Three key tips for creating habit forming features, from understanding the problem to using movement and change at the right time and in the right way
Habit has taken on a whole new meaning in the past few months with Coronavirus causing drastic changes to people’s daily lives. Now is a great time to be exploring with users what habits they miss, why they miss them and whether they want to start creating new ones.
My team was charged with the task of increasing engagement with myFT in the App. MyFT for those who are unaware, is an FT feature which enables readers to select topics of interest to follow, thus creating an onsite feed which is customised to their specific needs.
Our hunch, taking influence from the bubbles format seen in Instagram stories, Snapchat and Google photos, was that by providing a more dynamic experience which was easily navigable, modern, topic and image led, users would interact with myFT more frequently.
We were surprised at how well it performed. Our A/B test showed users clearly found great value in this solution, with visit frequency to the App increasing by almost 40%.
Here I’ll take you through some of my key takeaways:
Improving the ‘experience’ not the ‘page’
It’s very easy to focus on improving the ‘page’ rather than the experience. We were certainly guilty of this, but were able to identify through really listening to the users, the solution was more around improving navigation.
We had multiple variations of how to better display the myFT feed ’page’ until our most off-beat idea of using instagram style bubbles at the top of the homepage, was the most well received in testing.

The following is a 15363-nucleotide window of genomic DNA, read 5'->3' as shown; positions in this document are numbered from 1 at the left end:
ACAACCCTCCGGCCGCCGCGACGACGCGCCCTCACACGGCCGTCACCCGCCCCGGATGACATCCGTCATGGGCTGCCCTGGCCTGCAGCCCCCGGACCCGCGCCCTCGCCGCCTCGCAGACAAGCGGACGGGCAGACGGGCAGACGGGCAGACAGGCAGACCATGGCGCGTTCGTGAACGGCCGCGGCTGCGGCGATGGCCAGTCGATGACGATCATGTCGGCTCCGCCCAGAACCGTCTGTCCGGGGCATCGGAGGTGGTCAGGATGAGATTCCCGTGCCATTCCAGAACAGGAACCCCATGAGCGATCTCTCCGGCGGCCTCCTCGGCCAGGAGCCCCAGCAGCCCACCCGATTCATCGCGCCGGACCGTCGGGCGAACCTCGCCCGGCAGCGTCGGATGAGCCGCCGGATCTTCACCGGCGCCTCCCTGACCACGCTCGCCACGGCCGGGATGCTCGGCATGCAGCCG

This flipped the whole ‘feed-page’ concept on its head.
It’s one of those product basics but worth really checking in on. We’re so used to creating ‘web-pages’ it’s important not to forget the real problem … how can we improve the ‘experience’? Without phrasing the problem this way, solutions will always be limited.
Creating a dynamic experience
A dynamic experience is important in habit formation as it creates the feeling of change.
If nothing changes on a return visit, what is the benefit of returning? Often in the case of news, the benefit is to know you’re all caught up and you’re not missing out on any news.
The FT writes hundreds of articles a day and we know users don’t read all of them, so even though they think they’re up to date, it may not be entirely the case.
In the case of this new feature, the movement of the topic bubbles to the far left indicates where the most recent articles are published. The use of images and red dots also provide quick visual cues as to a change on the page or new articles waiting to be read.
It’s important these movements and signals clearly communicate something of use to the user. Movement for the sake of movement, or without a clear purpose can be confusing or create a hollow habit, which will quickly get kicked when no longer of use.
This brings me to my last point, and most important, you can’t create habits for habits sake.
Solving the user problem is your biggest priority
We learnt through onsite user feedback that users wanted the control to dip in and out of certain topics rather than have all the content on one page to scroll through.
The topic bubbles as merely navigational links didn’t need to be dynamic for them to solve the problem. The movement of the bubbles, the articles waiting indicator, are all aspects which merely improve it. The core solution was able to provide value on its own.
I highly recommend removing the complexity of these habit formation features when initially exploring solutions, often the additional aspects meant to bring people back, can confuse the feature’s main selling point and lead you down the wrong path with your discovery.
As we’re reminded every day, life may never go back to the way it was, so now is a rare opportunity for product people like you and I who are in the business of creating habits. An opportunity to discover and provide solutions for problems and needs that are only just emerging, to help users adapt to the new normal.